The Concept of Blitzkrieg
"The Lightning War"
The foundation of mobile warfare has its roots in Ancient and Medieval World. The German Army late in World War I initially developed basic tactics that eventually evolved into modern mobile warfare. Germans developed those tactics in an attempt to overcome the static trench warfare on the Western Front. Elite "Sturmtruppen" (Stormtroops) infantry units were created to attack enemy positions using the momentum of speed and suprise but eventually failed because of the lack of mobility and support needed in order to continue advancing further into enemy controlled territory. During 1920s, British military philosophers Captain Sir Basil Liddell Hart, General J.F.C. Fuller and General Martell further developed tactics of mobile warfare. They all postulated that tanks could not only seize ground by brute strength, but could also be the central factor in a new strategy of warfare. If moved rapidly enough, concentrations of tanks could smash through enemy lines and into the enemy's rear, destroying supplies and artillery positions and decreasing the enemy's will to resist. All of them found tank to be an ultimate weapon able to penetrate deep into enemy territory while followed by infantry and supported by artillery and airforce. In late 1920s and early 1930s, Charles De Gaulle, Hans von Seekt, Heinz Guderian and many others became interested in the concept of mobile warfare and tried to implement it in an organizational structure of their armies. Heinz Guderian organized Panzers into self-contained Panzer Divisions working with the close support of infantry, motorized infantry, artillery and airforce. From 1933 to 1939, Germany was on a quest to fully mechanize their army for an upcoming conflict.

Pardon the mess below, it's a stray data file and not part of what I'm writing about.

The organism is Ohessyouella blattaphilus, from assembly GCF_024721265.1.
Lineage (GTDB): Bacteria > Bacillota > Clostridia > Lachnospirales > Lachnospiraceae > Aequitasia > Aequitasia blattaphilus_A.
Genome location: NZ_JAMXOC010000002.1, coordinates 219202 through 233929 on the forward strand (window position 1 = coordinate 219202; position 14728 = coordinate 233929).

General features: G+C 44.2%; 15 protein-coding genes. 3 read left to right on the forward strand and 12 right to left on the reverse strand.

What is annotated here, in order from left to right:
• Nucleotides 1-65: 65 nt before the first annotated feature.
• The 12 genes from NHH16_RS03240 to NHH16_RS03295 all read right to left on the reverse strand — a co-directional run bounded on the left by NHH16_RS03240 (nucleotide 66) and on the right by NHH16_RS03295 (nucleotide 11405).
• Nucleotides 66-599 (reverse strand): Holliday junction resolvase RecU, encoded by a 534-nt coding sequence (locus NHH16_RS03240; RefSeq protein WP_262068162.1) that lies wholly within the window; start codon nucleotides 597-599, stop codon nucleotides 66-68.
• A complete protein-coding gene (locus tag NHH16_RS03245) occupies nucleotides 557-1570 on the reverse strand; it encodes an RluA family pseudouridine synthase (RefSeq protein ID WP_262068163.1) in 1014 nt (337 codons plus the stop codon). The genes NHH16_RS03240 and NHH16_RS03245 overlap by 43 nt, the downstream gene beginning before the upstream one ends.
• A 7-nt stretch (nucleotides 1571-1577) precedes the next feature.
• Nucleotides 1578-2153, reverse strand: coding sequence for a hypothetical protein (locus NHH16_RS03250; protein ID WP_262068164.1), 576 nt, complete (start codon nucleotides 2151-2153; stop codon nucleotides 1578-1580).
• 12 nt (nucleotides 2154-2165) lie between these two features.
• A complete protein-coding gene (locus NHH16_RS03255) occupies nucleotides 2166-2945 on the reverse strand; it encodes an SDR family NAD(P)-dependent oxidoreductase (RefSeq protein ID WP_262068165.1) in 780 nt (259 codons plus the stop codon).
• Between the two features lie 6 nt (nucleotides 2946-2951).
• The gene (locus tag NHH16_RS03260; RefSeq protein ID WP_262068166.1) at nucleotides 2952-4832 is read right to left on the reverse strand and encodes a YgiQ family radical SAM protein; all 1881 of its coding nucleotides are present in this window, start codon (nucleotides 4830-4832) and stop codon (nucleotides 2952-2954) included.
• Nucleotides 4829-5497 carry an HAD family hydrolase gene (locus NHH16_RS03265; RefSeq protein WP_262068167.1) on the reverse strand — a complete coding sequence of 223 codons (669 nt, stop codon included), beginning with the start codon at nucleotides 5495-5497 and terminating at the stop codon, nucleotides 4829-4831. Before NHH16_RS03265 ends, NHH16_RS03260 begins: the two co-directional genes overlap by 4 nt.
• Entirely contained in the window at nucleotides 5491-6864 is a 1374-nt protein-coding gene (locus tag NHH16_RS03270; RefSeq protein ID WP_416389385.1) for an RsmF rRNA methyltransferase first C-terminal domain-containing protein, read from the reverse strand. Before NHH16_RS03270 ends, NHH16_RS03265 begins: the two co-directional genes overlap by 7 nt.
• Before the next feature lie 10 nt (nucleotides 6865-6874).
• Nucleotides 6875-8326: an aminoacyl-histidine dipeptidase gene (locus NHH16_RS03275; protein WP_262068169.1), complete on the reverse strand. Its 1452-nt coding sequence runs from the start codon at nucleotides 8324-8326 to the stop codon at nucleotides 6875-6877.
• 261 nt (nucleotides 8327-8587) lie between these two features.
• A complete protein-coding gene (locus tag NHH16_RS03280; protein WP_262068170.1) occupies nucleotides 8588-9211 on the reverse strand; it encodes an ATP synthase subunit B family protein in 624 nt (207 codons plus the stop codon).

At the same time, potential of Blitzkrieg and related tactics was fully appreciated by the Allies, who implemented its tactics on all fronts. US Army General George Patton used Blitzkrieg and mobile warfare tactics in his European operations of 1944. After World War II, tactics of Blitzkrieg and mobile warfare developed by the Germans were used by Israeli forces during their numerous conflicts with the Arab Nations as well as by American forces during the Operation Desert Storm.
Overall, tactics of Blitzkrieg are based on coordinated, concentrated and precise air and land attacks to provide a rapid and powerful punch through the enemy lines in order to eventually encircle the enemy and/or capture strategic position. Important factor behind mobile warfare was communication between the HQ and field units and vice-versa, as well as prepared starting points along with supply base and logistics to maintain the speed of the initial attack. Although, it is often forgotten that suprise was also very important to the success of Blitzkrieg and that is why Germany never declared war on any country that it attacked. The revolutionary tactics of Blitzkrieg and mobile warfare developed during World War II formed a base for future development of weaponry and warfare.
The Concept of Blitzkrieg.